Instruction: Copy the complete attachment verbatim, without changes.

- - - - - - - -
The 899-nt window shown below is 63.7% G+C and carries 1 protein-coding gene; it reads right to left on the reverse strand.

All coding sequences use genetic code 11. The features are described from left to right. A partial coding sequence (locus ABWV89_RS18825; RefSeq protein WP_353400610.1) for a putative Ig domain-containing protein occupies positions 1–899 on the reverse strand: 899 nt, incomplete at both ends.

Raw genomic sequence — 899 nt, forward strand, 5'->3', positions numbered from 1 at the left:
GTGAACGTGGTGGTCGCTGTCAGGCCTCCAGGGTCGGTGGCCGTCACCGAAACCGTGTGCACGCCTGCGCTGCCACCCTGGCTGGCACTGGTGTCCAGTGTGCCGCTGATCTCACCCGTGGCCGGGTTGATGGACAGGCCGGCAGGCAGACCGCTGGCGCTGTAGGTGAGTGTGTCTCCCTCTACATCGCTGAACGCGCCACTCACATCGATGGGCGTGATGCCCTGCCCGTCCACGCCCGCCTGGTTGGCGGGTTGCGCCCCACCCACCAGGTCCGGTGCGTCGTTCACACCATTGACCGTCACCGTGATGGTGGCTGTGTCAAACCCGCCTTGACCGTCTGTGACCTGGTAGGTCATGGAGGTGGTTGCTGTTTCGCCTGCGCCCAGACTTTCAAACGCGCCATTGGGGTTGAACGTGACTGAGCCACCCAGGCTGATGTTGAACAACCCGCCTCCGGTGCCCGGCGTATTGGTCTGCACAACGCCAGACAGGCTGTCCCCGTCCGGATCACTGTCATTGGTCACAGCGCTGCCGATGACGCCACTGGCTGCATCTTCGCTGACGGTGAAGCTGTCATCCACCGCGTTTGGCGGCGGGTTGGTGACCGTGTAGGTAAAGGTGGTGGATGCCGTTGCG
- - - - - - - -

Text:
The 899-nt window shown below is 63.7% G+C and carries 1 protein-coding gene; it reads right to left on the reverse strand.

All coding sequences use genetic code 11. The features are described from left to right. A partial coding sequence (locus ABWV89_RS18825; RefSeq protein WP_353400610.1) for a putative Ig domain-containing protein occupies positions 1–899 on the reverse strand: 899 nt, incomplete at both ends.

Raw genomic sequence — 899 nt, forward strand, 5'->3', positions numbered from 1 at the left:
GTGAACGTGGTGGTCGCTGTCAGGCCTCCAGGGTCGGTGGCCGTCACCGAAACCGTGTGCACGCCTGCGCTGCCACCCTGGCTGGCACTGGTGTCCAGTGTGCCGCTGATCTCACCCGTGGCCGGGTTGATGGACAGGCCGGCAGGCAGACCGCTGGCGCTGTAGGTGAGTGTGTCTCCCTCTACATCGCTGAACGCGCCACTCACATCGATGGGCGTGATGCCCTGCCCGTCCACGCCCGCCTGGTTGGCGGGTTGCGCCCCACCCACCAGGTCCGGTGCGTCGTTCACACCATTGACCGTCACCGTGATGGTGGCTGTGTCAAACCCGCCTTGACCGTCTGTGACCTGGTAGGTCATGGAGGTGGTTGCTGTTTCGCCTGCGCCCAGACTTTCAAACGCGCCATTGGGGTTGAACGTGACTGAGCCACCCAGGCTGATGTTGAACAACCCGCCTCCGGTGCCCGGCGTATTGGTCTGCACAACGCCAGACAGGCTGTCCCCGTCCGGATCACTGTCATTGGTCACAGCGCTGCCGATGACGCCACTGGCTGCATCTTCGCTGACGGTGAAGCTGTCATCCACCGCGTTTGGCGGCGGGTTGGTGACCGTGTAGGTAAAGGTGGTGGATGCCGTTGCG